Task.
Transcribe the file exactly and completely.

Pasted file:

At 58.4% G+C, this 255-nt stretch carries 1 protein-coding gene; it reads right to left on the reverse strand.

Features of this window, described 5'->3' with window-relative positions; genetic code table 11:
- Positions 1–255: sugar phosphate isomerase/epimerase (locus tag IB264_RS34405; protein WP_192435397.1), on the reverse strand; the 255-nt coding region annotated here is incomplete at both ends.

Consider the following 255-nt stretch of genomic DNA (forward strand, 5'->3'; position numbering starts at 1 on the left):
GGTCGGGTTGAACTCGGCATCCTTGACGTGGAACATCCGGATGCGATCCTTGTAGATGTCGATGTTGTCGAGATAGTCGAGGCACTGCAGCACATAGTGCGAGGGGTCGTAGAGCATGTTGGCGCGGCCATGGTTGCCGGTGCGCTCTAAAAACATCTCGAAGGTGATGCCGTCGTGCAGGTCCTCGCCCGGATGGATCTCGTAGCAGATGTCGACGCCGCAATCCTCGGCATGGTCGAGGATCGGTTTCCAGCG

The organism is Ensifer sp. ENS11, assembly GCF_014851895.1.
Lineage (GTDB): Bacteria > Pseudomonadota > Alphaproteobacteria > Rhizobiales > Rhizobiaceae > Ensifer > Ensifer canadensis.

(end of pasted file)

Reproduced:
At 58.4% G+C, this 255-nt stretch carries 1 protein-coding gene; it reads right to left on the reverse strand.

Features of this window, described 5'->3' with window-relative positions; genetic code table 11:
- Positions 1–255: sugar phosphate isomerase/epimerase (locus tag IB264_RS34405; protein WP_192435397.1), on the reverse strand; the 255-nt coding region annotated here is incomplete at both ends.

Consider the following 255-nt stretch of genomic DNA (forward strand, 5'->3'; position numbering starts at 1 on the left):
GGTCGGGTTGAACTCGGCATCCTTGACGTGGAACATCCGGATGCGATCCTTGTAGATGTCGATGTTGTCGAGATAGTCGAGGCACTGCAGCACATAGTGCGAGGGGTCGTAGAGCATGTTGGCGCGGCCATGGTTGCCGGTGCGCTCTAAAAACATCTCGAAGGTGATGCCGTCGTGCAGGTCCTCGCCCGGATGGATCTCGTAGCAGATGTCGACGCCGCAATCCTCGGCATGGTCGAGGATCGGTTTCCAGCG

The organism is Ensifer sp. ENS11, assembly GCF_014851895.1.
Lineage (GTDB): Bacteria > Pseudomonadota > Alphaproteobacteria > Rhizobiales > Rhizobiaceae > Ensifer > Ensifer canadensis.